British Columbians continue to be torn on how they feel about the Trans Mountain pipeline expansion. In a poll released on Wednesday, Ipsos Global Public Affairs found that 55 per cent of people in the province polled support the project while 37 are opposed.
But when you dig into the issue more, 63 per cent of British Columbians are concerned about a tanker incident while 82 per cent said they want to see more federal money to protect the coast.
LISTEN: Majority support Kinder Morgan pipeline in new poll
“It is a divided province on these issues. Support is up, the project, British Columbians see it as in the public interest. But you can see even with 55 per cent supporting, there is not a mood for the federal government to bring down the hammer, there is not a mood here to have the provincial government to immediately backtrack on its position,” said Braid.
“We still see lots of British Columbians worried about tanker traffic and environmental protection and wanting to see the federal government do more than they have already promised.”
The poll was conducted for Global News between April 24 and 30. For the survey, 1,907 Canadians were interviewed online and weighting was used to balance demographics to ensure the sample reflected the composition of the adult population.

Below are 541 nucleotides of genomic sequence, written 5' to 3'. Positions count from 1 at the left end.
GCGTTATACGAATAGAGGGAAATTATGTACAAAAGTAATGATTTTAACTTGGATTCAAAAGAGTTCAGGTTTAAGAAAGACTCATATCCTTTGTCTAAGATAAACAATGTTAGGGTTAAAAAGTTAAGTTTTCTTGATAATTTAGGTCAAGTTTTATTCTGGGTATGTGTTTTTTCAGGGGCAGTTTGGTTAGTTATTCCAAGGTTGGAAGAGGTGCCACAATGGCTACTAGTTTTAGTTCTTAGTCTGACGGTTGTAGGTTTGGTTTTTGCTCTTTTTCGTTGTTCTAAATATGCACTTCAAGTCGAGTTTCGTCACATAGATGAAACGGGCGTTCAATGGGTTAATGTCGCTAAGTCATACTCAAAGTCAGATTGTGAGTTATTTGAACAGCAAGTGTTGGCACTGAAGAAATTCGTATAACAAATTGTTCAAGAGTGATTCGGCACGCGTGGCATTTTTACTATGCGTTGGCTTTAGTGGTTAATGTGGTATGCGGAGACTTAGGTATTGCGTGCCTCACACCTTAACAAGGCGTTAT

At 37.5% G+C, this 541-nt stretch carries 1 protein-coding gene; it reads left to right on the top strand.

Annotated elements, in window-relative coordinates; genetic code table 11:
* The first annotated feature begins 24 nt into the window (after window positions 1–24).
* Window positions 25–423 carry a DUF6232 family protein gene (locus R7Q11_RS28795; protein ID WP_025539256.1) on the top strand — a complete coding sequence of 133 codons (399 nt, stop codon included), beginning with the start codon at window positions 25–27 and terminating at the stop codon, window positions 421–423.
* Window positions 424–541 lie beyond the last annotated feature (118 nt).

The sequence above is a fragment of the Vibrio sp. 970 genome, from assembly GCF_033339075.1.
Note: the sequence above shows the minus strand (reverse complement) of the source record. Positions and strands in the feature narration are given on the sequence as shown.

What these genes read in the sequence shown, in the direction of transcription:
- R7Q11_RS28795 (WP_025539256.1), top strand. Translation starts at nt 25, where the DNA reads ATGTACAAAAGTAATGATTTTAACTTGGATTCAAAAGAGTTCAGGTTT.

WATCH HERE: Poll shows support for Kinder Morgan pipeline expansion growing in B.C.
The British Columbia government is opposed to the $7.4-billion Trans Mountain pipeline expansion because of concerns over increased tanker traffic off the B.C. coast. The Kinder Morgan pipeline would increase the flow of bitumen nearly three times per day from north of Edmonton to Burnaby.
The company has said it will back away from the project on May 31 if it cannot get assurances from the federal government it will be built.
The province asked the B.C. Court of Appeal last week to review draft legislation that would allow the government to restrict permits for companies that want to increase the flow of bitumen by pipeline or rail through B.C. The B.C. government has vowed to use “all the tools in the tool shed” to stop the project.
As for Premier John Horgan, 48 per cent of British Columbians polled believe he is doing poorly on this issue while 39 per cent believe he is doing well.
“Having 39 per cent saying you are doing a good job on this issue is not that bad when you are a government that was elected with the support of 40 per cent of British Columbians,” said Braid. “If you look deeper into the numbers, 72 per cent of supporters think he is doing a good job. A slight majority of Greens do as well.”
Horgan does not fare as well when the entire country weighs in. Just 23 per cent of Canadians polled believe the B.C. premier is doing well, while 43 per cent say he is doing poorly.
As for the federal government’s decision to use tax dollars to help ensure the pipeline gets built, 42 per cent of British Columbians support that idea.
As for the federal government using penalties against British Columbia if they don’t support the project, 37 per cent polled in B.C. support that idea while 73 per cent of Albertans belief their western neighbours should be punished.